Dogs can play a unique part of how a kid grows up. They can steal a child’s heart and quickly become one of their best friend. That can be both the good news and the bad news – as almost anyone who ever lost a dog will tell you. They don’t live as long as you do and they don’t go without taking a slice of your soul with them. Learning how to lose a dog is one of the tougher lessons many of us had to endure.
While this story began in Grammar School, it spread across many years and into my early adulthood. My Father’s father was very keen on rites of passage and liked to be the adult who provided his young grandsons with their first <something> – and NO – stop right there. He didn’t give the boys their first girls… Why would you even think such a thing?
I think he didn’t give things to his granddaughters because he simply didn’t understand them. In this, I didn’t blame him because I didn’t understand them either. But, no matter. He had his oldest child, my aunt Laura, to carry out that task for all the young girls in our family. I loved Popo. We all called him that, for reasons I never bothered to ask about. It was just the proper way to refer to your grandpa and what do you mean that you didn’t call your grandpa that? What’s wrong with you?
When I was 7, Popo had a German short hair pointer hunting dog who had puppies. The litter was large. Popo worked an agreement with my parents to give me one of her pups and I still recall our visit, when we were getting ready to leave that he revealed his surprise; “Gary,” he said as he grabbed a small wiggly ball of cuteness, “this puppy’s name is Pam and she’s all yours.” I – was – ecstatic! That puppy had all the puppy cuteness you would expect. She especially had these dark yellow, hopeful puppy eyes that quickly carved a hole straight into your heart. She and I bonded in less than 15 seconds and she was my constant companion for the next 15 years.
Pam was almost always with me when the gang and I took on various adventures up on The Hill. She ran beside me if I had cardboard to slide down the hill on. She came to my rescue at every wipe-out to lick my wounds. She sat patiently if we were climbing trees and alerted us to the occasional cow attacks – which were not really attacks, but we acted like they were just for the fun of it. She hiked with me and roamed the streets of Petaluma with me. As a German short hair pointer, she even hunted with me. She was the friend who never let me down and was always there – unless I decided to keep her in her pen and even if I tried – she had those eyes, and no scruples about using them.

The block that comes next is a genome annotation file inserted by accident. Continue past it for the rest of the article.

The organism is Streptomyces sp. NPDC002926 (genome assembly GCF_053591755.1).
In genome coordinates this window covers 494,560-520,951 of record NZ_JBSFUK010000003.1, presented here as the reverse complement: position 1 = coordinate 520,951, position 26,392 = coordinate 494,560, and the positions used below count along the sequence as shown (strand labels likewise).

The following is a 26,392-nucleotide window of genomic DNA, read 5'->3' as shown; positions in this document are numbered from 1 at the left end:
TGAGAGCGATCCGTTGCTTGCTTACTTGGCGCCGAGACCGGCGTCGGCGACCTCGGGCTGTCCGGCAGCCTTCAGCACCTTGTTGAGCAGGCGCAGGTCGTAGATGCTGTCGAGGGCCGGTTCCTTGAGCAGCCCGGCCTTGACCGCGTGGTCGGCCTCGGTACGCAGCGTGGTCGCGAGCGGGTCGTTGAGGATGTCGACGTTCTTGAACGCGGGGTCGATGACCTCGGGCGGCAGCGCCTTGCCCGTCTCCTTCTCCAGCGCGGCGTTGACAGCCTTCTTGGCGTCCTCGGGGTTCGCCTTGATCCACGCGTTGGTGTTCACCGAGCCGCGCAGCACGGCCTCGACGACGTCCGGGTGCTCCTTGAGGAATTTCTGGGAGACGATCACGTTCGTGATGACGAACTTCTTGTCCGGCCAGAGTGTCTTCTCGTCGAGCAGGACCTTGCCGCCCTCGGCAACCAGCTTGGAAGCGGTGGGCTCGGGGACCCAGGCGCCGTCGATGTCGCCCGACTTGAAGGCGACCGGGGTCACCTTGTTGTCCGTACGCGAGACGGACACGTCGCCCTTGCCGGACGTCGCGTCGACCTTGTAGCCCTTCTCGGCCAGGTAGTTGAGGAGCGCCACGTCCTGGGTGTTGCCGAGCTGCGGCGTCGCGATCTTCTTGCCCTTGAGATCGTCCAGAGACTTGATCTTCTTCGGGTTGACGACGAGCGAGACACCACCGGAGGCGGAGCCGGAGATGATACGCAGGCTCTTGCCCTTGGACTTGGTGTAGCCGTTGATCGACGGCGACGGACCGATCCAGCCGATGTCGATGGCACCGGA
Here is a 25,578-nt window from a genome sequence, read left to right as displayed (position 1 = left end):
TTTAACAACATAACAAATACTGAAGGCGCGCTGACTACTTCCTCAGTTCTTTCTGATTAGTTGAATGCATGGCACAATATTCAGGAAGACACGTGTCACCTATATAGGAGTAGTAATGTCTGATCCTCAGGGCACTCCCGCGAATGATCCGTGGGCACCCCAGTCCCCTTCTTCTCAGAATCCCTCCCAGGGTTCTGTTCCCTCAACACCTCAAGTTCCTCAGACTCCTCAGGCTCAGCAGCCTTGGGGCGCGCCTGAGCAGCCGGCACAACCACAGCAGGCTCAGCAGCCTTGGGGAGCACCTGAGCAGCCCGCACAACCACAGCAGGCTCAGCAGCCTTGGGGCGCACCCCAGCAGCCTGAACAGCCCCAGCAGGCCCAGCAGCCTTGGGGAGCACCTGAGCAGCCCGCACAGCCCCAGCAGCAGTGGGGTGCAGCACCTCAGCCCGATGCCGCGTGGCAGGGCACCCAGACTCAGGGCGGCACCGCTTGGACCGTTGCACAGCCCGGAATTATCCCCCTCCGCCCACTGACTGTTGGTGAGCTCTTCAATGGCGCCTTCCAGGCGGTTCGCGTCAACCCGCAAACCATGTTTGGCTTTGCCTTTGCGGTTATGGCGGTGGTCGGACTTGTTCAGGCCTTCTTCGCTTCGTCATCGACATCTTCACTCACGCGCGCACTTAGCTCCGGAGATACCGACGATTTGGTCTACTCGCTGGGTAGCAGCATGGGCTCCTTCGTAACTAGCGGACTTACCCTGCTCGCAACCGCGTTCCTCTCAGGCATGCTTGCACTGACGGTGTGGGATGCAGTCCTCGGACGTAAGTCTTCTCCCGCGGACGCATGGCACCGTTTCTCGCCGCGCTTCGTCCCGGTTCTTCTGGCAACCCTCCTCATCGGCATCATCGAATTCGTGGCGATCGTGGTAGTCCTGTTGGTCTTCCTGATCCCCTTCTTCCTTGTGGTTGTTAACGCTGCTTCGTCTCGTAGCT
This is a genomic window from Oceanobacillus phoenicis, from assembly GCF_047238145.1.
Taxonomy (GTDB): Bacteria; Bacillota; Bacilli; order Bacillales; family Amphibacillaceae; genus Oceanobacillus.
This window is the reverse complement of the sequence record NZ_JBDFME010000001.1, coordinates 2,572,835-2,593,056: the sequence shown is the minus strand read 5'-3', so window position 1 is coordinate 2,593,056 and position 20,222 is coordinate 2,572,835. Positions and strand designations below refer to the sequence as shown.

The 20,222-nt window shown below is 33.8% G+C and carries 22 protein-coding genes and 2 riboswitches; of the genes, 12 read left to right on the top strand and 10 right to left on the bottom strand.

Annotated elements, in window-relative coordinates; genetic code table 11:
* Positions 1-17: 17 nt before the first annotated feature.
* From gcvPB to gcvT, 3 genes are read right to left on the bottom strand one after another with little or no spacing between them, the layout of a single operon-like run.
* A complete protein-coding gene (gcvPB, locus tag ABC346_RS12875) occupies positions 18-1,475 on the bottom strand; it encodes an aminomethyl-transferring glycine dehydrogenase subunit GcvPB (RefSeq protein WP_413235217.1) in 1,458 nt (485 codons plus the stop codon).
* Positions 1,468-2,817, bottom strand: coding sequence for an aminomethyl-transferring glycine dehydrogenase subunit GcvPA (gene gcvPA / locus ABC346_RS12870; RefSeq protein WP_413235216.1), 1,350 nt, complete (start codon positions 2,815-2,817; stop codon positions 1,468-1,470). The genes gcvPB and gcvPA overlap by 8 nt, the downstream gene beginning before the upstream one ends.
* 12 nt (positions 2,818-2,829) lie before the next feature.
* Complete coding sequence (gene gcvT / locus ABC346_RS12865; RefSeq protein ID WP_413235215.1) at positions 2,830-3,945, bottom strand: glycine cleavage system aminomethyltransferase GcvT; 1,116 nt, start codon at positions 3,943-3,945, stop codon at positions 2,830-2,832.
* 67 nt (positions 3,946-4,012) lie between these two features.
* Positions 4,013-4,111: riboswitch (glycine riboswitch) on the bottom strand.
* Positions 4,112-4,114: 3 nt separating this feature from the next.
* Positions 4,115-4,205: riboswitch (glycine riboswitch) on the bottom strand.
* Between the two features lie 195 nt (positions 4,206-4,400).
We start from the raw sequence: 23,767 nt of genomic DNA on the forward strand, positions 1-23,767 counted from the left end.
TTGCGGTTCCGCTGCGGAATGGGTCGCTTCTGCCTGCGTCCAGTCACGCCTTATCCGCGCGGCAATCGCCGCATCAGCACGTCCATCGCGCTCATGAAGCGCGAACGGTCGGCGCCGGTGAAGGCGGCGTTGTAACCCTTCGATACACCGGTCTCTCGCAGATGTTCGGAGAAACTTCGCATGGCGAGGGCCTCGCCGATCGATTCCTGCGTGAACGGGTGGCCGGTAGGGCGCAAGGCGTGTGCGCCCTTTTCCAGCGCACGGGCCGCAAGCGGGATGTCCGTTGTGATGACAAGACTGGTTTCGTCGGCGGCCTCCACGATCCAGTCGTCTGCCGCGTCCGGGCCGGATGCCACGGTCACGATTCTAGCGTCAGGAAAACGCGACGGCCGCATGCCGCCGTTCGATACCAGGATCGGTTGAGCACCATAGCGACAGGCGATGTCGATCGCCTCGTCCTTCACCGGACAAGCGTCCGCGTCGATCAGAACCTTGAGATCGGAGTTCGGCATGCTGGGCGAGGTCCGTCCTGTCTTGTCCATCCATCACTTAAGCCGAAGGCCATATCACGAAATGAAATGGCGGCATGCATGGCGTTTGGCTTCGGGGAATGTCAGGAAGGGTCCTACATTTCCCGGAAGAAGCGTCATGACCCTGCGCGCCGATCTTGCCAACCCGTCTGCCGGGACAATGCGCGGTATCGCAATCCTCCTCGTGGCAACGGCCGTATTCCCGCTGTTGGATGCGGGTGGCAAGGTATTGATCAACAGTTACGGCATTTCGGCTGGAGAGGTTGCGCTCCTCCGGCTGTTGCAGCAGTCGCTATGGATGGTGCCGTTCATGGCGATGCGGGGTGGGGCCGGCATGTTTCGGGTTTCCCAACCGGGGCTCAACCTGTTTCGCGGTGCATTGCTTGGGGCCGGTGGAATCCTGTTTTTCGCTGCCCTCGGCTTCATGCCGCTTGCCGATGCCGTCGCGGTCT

She was also quite a looker – to male dogs that is. One afternoon, it became clear to me that something was going on. Every male dog from the surrounding 3 counties were coming by looking for her. It was like she had her own Facebook page and was posting invitations to some kind of some y’all-come dog-party.
Dad laughed at me when I asked him about it. Yea, it’s about that time. Pam is in heat.
Seriously? “In heat?” That’s the term for a dog coming into her nubile years? I did not approve of either the term or the fact that my Pam had suddenly turned sexually active. It just did not fit our rowdy run-about-the-town way of life. Then Dad told me that I’d have to keep all those dogs away from her or we’d be drowning in puppies because dogs make terrible fathers. They’d gladly get her pregnant, but would be gone within minutes and leave us with the pups.
Pam had her own gated area beside our house, with fence or house all the way around, so I was pretty sure these horny neighborhood mutts couldn’t get to her when she was in her pen. She was an outdoors dog so keeping her in the house was not needed or desirable, but I had to let her out sometime and I could not bring myself to keep her on a leash so I did my best, which is to say some mutt got to her when I wasn’t looking.
I sat her down for a serious talk and she offered no excuse for her conduct, just more of those eyes. . .
So, we had puppies; lots and lots of puppies; more puppies than you have ever seen before. . .
And, oh Lord, they all had their mom’s eyes. . .
So, I learned about puppy mobs. To give Pam a break from the pups, we stood up a board half-way through her pen. It was low enough for her to get over, but too high for the pups, so when mom needed a break, she left them behind their board. The pups would cry, but she was resolute. There must be some form of dog union with a contractual maternity clause that mandates nursing breaks because otherwise those pups would have sucked her dry. They were almost never satiated, but they could be distracted – which was really cool. I would go into her pen, kick the board over and run back into the yard and lie on my stomach with my face covered. The horde, each one on four very short legs would run their fastest out to find me and swarm my whole body with puppy play. Can there be any better memory than being buried in squirming puppies? Unless, they were just looking for something to suck on. Ewww – that’s gross and can’t be true; can it?